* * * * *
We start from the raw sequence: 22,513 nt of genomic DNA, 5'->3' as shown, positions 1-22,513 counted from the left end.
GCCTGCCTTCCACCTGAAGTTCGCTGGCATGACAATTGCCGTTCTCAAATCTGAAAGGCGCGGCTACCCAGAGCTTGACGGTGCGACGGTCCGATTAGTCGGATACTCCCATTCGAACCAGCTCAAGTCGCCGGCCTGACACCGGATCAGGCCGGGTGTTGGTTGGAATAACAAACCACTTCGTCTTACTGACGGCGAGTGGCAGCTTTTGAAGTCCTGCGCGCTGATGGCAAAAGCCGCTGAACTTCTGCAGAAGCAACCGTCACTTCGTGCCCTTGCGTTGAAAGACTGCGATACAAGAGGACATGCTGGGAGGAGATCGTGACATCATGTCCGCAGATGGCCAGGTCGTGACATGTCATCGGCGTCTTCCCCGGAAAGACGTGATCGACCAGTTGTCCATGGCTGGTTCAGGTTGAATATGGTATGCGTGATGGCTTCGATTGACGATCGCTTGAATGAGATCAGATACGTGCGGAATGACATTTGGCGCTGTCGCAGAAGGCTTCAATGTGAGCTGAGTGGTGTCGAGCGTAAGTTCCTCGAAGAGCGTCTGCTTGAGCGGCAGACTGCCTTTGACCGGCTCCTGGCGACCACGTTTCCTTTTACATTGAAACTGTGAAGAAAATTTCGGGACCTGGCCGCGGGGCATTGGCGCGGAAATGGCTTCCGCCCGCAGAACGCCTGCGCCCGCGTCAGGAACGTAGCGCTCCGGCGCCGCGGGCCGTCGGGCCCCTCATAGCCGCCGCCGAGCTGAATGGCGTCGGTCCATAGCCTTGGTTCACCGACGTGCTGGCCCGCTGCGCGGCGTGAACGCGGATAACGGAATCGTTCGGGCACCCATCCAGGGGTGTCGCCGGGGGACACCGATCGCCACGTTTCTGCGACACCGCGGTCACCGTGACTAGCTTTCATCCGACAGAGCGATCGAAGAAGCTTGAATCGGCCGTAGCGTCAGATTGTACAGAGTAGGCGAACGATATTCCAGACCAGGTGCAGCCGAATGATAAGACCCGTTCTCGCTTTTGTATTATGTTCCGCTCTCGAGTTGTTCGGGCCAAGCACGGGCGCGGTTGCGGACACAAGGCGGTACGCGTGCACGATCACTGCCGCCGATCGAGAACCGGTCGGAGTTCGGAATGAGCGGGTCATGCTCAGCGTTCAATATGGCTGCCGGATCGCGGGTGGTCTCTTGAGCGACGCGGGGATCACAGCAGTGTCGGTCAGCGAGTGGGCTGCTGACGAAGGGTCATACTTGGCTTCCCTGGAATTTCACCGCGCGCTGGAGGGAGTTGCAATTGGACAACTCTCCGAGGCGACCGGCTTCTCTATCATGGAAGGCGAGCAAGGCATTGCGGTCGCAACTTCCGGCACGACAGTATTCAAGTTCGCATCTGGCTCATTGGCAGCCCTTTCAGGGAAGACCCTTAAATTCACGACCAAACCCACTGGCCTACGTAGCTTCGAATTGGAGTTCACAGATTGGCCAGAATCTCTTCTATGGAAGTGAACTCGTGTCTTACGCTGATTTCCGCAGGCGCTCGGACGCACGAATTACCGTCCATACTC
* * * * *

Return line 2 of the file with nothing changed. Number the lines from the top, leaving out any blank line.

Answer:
GCCTGCCTTCCACCTGAAGTTCGCTGGCATGACAATTGCCGTTCTCAAATCTGAAAGGCGCGGCTACCCAGAGCTTGACGGTGCGACGGTCCGATTAGTCGGATACTCCCATTCGAACCAGCTCAAGTCGCCGGCCTGACACCGGATCAGGCCGGGTGTTGGTTGGAATAACAAACCACTTCGTCTTACTGACGGCGAGTGGCAGCTTTTGAAGTCCTGCGCGCTGATGGCAAAAGCCGCTGAACTTCTGCAGAAGCAACCGTCACTTCGTGCCCTTGCGTTGAAAGACTGCGATACAAGAGGACATGCTGGGAGGAGATCGTGACATCATGTCCGCAGATGGCCAGGTCGTGACATGTCATCGGCGTCTTCCCCGGAAAGACGTGATCGACCAGTTGTCCATGGCTGGTTCAGGTTGAATATGGTATGCGTGATGGCTTCGATTGACGATCGCTTGAATGAGATCAGATACGTGCGGAATGACATTTGGCGCTGTCGCAGAAGGCTTCAATGTGAGCTGAGTGGTGTCGAGCGTAAGTTCCTCGAAGAGCGTCTGCTTGAGCGGCAGACTGCCTTTGACCGGCTCCTGGCGACCACGTTTCCTTTTACATTGAAACTGTGAAGAAAATTTCGGGACCTGGCCGCGGGGCATTGGCGCGGAAATGGCTTCCGCCCGCAGAACGCCTGCGCCCGCGTCAGGAACGTAGCGCTCCGGCGCCGCGGGCCGTCGGGCCCCTCATAGCCGCCGCCGAGCTGAATGGCGTCGGTCCATAGCCTTGGTTCACCGACGTGCTGGCCCGCTGCGCGGCGTGAACGCGGATAACGGAATCGTTCGGGCACCCATCCAGGGGTGTCGCCGGGGGACACCGATCGCCACGTTTCTGCGACACCGCGGTCACCGTGACTAGCTTTCATCCGACAGAGCGATCGAAGAAGCTTGAATCGGCCGTAGCGTCAGATTGTACAGAGTAGGCGAACGATATTCCAGACCAGGTGCAGCCGAATGATAAGACCCGTTCTCGCTTTTGTATTATGTTCCGCTCTCGAGTTGTTCGGGCCAAGCACGGGCGCGGTTGCGGACACAAGGCGGTACGCGTGCACGATCACTGCCGCCGATCGAGAACCGGTCGGAGTTCGGAATGAGCGGGTCATGCTCAGCGTTCAATATGGCTGCCGGATCGCGGGTGGTCTCTTGAGCGACGCGGGGATCACAGCAGTGTCGGTCAGCGAGTGGGCTGCTGACGAAGGGTCATACTTGGCTTCCCTGGAATTTCACCGCGCGCTGGAGGGAGTTGCAATTGGACAACTCTCCGAGGCGACCGGCTTCTCTATCATGGAAGGCGAGCAAGGCATTGCGGTCGCAACTTCCGGCACGACAGTATTCAAGTTCGCATCTGGCTCATTGGCAGCCCTTTCAGGGAAGACCCTTAAATTCACGACCAAACCCACTGGCCTACGTAGCTTCGAATTGGAGTTCACAGATTGGCCAGAATCTCTTCTATGGAAGTGAACTCGTGTCTTACGCTGATTTCCGCAGGCGCTCGGACGCACGAATTACCGTCCATACTC